Wis. family explores healing powers of hemp

RIVER FALLS, Wis. – It will be six months before medical marijuana will become legal in Minnesota. The program officially launches in July of 2015, but for many families with sick children, that wait is still too long.

Just across the border, one River Falls, Wisconsin family has turned to another alternative: the hemp plant.

Several families whose children have seizure disorders have migrated to Colorado to gain access to a form of medical marijuana called Charlotte's Web. But Joe and Jill Karras couldn't make that move due to their family business and turned to a form of cannabidiol (CBD) hemp oil to treat their son's severe seizures.

"It was amazing, we couldn't believe it, it got better and better," said Joe Karras.

The legalities surrounding hemp aren't simple, as hemp is still classified as illegal under federal law, but even so, families are turning to the secondary hemp oil industry that has emerged since the popularity of Charlotte's Web. New hemp oil companies say they've found a way to legally operate as a national debate grows on whether to legalize growing hemp in the United States.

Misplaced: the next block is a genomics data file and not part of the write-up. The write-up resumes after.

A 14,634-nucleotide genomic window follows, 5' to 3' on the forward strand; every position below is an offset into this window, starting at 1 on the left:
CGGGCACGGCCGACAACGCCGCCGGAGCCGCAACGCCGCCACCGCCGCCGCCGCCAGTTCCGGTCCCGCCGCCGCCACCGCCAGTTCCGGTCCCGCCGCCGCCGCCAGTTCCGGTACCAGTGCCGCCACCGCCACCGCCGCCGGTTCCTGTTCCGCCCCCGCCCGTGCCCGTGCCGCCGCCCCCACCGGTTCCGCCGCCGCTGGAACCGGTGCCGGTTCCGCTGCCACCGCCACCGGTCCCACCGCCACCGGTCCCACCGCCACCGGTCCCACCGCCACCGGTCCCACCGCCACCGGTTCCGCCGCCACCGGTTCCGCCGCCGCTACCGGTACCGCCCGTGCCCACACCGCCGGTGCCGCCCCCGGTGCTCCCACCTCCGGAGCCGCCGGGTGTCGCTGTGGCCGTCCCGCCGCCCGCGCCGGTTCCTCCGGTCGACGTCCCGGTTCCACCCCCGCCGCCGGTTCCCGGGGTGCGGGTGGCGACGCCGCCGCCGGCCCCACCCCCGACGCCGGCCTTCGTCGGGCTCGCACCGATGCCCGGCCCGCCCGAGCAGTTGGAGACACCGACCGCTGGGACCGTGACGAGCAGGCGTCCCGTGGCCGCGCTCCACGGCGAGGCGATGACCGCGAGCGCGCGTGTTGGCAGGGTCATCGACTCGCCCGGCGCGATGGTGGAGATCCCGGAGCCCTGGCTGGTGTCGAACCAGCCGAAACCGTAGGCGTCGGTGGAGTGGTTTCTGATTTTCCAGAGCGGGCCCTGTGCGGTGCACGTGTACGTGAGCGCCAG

All 12-year-old Zachary Karras knows it that hemp oil, ordered online from a Colorado company, has helped his seizures like no other prescription medication has. He takes about 15 drops from a syringe several times a day.

Zachary has refractory epilepsy, a form that is difficult to control even with multiple medications and he has been unable to play sports or go to school full time since his first seizure in July 2011.

"This is our normal child who gets A's in school and all of the sudden he is losing his memory and became really quiet," said Jill Karras.

The parents were forced to weigh the legal and medical risks against time, and believe they had to make a decision as their son's health was deteriorating quickly. Joe Karras dug into research for other options as his son's cognitive abilities began to plummet.

"I found out something very interesting. There were a couple companies making a version of medical marijuana from the hemp plant," said Joe Karras. "I talked to family members and said: what would you do? What would you do if you were us?"

The Karras decided to take a chance and order the cannabidiol (CBD) hemp oil from Bluebird Botanicals, a company based in Broomfield, CO, that ships its CBD hemp oils to all 50 states and around the world.

Since hemp and marijuana are separate parts of the cannabis plant, hemp is also classified as a schedule I controlled substance under federal law, which means it's illegal to possess and is not approved by the FDA for medical use.

But, Bluebird Botanicals employee Dave Sommer points out an important difference, of why Bluebird Botanicals can ship products worldwide. He says by law, the government requires Bluebird Botanicals to import the hemp extract from overseas, where the hemp plant is legally grown in Europe.